Oklahoma Attractions

by Simon Fuller
The famous Route 66 is part of many Oklahoma attractions.

The famous Route 66 is part of many Oklahoma attractions.

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With its Native American heritage and quirky roadside exhibitions, Oklahoma has plenty to offer visitors. Oklahoma has a range of both indoor and outdoor attractions, with the latter taking advantage of the state's location on the Great Plains. Some attractions are in Oklahoma City, the state's capital, but other highlights are in unlikely corners of the state.


An educational time can be had at the Science Museum (sciencemuseumok.org) in Oklahoma City. Alongside exploring this museum's temporary exhibitions, visitors can enjoy movies on a 70-foot dome screen and learn about the wonders of the solar system via a planetarium. The latter contains a mural-sized image of the Hubble Space Telescope, donated by NASA. Another Oklahoma City museum to explore is the 99s Museum of Women Pilots (ninety-nines.org). This building examines the role of women in the development of aviation, and houses memorabilia such as personal effects and papers belonging to female aviators of the past.

Parks and Nature

Those who want to explore the outdoors can head to Turner Falls Park (turnerfallspark.com). This family-oriented park features a 77-foot waterfall, three caves and numerous sandy beaches. Families can take advantage of picnicking facilities, or head out on one of the area's hiking trails. Near the border with New Mexico, the Black Mesa Nature Preserve (travelok.com) gets its name from the lava rock once found in the area. Visitors have the opportunity to see up to 23 rare plant species while exploring the hiking trails in the preserve. The Black Mesa plateau, meanwhile, is the highest point in the state at 4,973 feet.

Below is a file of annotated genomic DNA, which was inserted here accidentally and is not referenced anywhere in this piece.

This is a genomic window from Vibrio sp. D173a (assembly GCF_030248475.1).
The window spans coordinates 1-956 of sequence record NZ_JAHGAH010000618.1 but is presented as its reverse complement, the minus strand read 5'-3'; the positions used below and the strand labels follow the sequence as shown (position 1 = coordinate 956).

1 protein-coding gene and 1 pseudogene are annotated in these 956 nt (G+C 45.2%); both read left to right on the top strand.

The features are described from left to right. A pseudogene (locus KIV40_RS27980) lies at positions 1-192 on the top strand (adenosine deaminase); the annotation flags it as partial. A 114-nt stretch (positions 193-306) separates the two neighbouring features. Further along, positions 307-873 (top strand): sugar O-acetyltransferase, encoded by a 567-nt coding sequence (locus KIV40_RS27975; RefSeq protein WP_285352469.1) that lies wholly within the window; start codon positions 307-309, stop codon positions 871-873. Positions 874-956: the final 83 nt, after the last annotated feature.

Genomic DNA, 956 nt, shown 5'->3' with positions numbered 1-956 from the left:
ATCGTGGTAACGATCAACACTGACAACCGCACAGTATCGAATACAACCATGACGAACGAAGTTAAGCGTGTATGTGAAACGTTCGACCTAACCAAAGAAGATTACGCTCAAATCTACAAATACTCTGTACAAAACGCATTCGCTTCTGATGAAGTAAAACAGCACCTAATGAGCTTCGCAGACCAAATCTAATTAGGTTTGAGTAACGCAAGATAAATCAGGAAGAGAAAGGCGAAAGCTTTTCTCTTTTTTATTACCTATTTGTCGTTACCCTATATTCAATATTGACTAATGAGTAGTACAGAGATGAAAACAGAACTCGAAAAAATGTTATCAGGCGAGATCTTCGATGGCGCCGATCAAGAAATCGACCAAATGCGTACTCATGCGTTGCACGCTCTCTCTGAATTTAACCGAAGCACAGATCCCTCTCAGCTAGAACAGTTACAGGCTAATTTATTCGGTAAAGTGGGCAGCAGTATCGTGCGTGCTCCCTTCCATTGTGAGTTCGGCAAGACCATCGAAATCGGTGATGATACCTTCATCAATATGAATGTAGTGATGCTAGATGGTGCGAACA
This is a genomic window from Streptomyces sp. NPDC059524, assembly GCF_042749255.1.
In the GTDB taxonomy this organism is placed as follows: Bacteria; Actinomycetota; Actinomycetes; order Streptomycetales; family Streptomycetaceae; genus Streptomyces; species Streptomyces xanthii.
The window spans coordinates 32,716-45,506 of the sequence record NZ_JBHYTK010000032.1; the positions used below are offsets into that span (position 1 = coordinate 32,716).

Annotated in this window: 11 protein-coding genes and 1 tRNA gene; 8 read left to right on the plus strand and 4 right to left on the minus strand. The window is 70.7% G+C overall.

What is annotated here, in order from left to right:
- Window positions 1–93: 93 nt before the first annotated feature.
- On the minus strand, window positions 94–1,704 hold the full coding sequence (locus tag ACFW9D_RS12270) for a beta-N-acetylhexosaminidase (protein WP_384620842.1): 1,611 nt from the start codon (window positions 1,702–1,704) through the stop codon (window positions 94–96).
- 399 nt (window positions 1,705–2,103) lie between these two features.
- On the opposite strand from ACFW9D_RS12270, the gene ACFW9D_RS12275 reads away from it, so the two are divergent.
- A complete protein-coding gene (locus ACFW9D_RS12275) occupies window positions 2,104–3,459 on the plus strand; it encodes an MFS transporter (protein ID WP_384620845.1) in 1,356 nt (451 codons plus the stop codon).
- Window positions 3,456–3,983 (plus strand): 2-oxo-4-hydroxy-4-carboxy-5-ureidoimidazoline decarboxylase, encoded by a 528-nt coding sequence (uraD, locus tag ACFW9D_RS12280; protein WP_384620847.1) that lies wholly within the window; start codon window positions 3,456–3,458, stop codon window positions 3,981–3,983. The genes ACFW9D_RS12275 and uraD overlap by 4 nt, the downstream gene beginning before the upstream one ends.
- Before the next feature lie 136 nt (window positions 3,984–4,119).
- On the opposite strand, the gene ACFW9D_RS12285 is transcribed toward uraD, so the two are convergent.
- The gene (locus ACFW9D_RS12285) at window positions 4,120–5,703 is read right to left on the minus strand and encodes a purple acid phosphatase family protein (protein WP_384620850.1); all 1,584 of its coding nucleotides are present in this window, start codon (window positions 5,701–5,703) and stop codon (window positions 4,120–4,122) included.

Driving around Oklahoma can be rewarding in itself. Visitors might stop off at the Blue Whale (no website; 2705 North Highway 66, Catoosa), a model of a sperm whale constructed from just concrete and pipe. The whale is 80 feet long and famous enough to boast its own concession stand, open weekends. Near the town of Arcadia, visitors can find OK County 66 (no website; Route 66, Arcadia; 405-396-2055), a tribute to the famous Route 66. The exhibition contains replicas of the sights of the entire 66 route. These include a replica diner big enough for 100 people to cram into, alongside a Volkswagen Beetle car buried nose-first in the earth.

Cities and Towns

Historical Fort Gibson (fortgibson.com), instrumental in guarding the American frontier during the 19th century, is a town worth exploring. Visitors can take guided tours of soldiers' quarters and a hospital. Oklahoma City (visitokc.com) boasts a mild climate suitable for outdoor activities, as well as an intriguing mix of modern spirit and Western heritage reflected in its cultural and nightlife scene. On a night out in Oklahoma City, visitors can learn country line dancing or end up in a hip-hop club.

About the Author

Simon Fuller has been a freelance writer since 2008. His work has appeared in "Record Collector," "OPEN" and the online publication, brand-e. Fuller has a Bachelor of Arts in English literature from the University of Reading and a postgraduate diploma from the London School of Journalism.

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